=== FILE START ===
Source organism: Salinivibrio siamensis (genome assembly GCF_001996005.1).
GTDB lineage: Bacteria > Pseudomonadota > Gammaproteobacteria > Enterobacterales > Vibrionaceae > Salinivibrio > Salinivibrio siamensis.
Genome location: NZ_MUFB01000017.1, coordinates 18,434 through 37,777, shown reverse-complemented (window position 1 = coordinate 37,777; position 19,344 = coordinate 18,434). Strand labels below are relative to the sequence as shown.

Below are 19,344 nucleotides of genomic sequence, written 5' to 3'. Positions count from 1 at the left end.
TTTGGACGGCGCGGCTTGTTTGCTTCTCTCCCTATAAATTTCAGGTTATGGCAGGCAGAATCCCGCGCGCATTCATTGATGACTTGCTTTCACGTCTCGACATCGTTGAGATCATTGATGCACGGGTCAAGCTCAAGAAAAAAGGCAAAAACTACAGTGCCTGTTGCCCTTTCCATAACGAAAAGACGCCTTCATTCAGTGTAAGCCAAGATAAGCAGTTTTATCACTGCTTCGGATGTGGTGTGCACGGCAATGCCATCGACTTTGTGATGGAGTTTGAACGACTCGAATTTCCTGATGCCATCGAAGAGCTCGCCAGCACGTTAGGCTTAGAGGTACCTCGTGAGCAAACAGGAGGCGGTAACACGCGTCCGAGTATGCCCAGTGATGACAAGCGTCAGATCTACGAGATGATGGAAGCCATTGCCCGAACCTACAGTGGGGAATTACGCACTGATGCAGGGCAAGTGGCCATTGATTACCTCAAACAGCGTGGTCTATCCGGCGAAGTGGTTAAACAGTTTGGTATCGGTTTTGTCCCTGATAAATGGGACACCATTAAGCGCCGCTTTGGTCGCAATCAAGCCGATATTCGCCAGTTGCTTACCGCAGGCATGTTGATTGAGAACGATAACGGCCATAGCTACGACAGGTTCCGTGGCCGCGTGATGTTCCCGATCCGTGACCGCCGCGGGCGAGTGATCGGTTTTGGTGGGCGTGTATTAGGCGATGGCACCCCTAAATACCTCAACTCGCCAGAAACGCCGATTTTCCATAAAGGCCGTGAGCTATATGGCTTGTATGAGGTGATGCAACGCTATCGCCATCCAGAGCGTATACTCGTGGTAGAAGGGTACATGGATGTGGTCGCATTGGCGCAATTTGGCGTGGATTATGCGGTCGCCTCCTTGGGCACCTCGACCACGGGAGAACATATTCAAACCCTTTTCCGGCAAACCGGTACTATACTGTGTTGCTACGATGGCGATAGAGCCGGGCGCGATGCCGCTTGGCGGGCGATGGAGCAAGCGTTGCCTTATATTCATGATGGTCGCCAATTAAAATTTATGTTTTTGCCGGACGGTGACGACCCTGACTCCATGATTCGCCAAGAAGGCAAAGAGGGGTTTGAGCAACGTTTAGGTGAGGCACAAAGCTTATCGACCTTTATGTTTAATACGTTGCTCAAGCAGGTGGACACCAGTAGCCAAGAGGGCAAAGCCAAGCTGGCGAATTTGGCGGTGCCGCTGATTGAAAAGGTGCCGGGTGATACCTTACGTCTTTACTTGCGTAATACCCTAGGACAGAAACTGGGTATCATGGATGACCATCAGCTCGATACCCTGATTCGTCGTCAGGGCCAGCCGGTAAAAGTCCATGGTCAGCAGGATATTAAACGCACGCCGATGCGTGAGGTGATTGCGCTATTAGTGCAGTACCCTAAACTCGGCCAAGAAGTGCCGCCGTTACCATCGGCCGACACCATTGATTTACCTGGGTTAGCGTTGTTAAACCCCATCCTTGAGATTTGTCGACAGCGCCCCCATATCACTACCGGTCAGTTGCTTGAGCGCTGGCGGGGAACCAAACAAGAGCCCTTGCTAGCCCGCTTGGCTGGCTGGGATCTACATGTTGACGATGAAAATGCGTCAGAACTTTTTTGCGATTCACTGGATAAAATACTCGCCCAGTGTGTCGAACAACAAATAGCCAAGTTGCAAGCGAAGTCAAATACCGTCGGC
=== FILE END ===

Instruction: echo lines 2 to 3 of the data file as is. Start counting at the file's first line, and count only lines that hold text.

GTDB lineage: Bacteria > Pseudomonadota > Gammaproteobacteria > Enterobacterales > Vibrionaceae > Salinivibrio > Salinivibrio siamensis.
Genome location: NZ_MUFB01000017.1, coordinates 18,434 through 37,777, shown reverse-complemented (window position 1 = coordinate 37,777; position 19,344 = coordinate 18,434). Strand labels below are relative to the sequence as shown.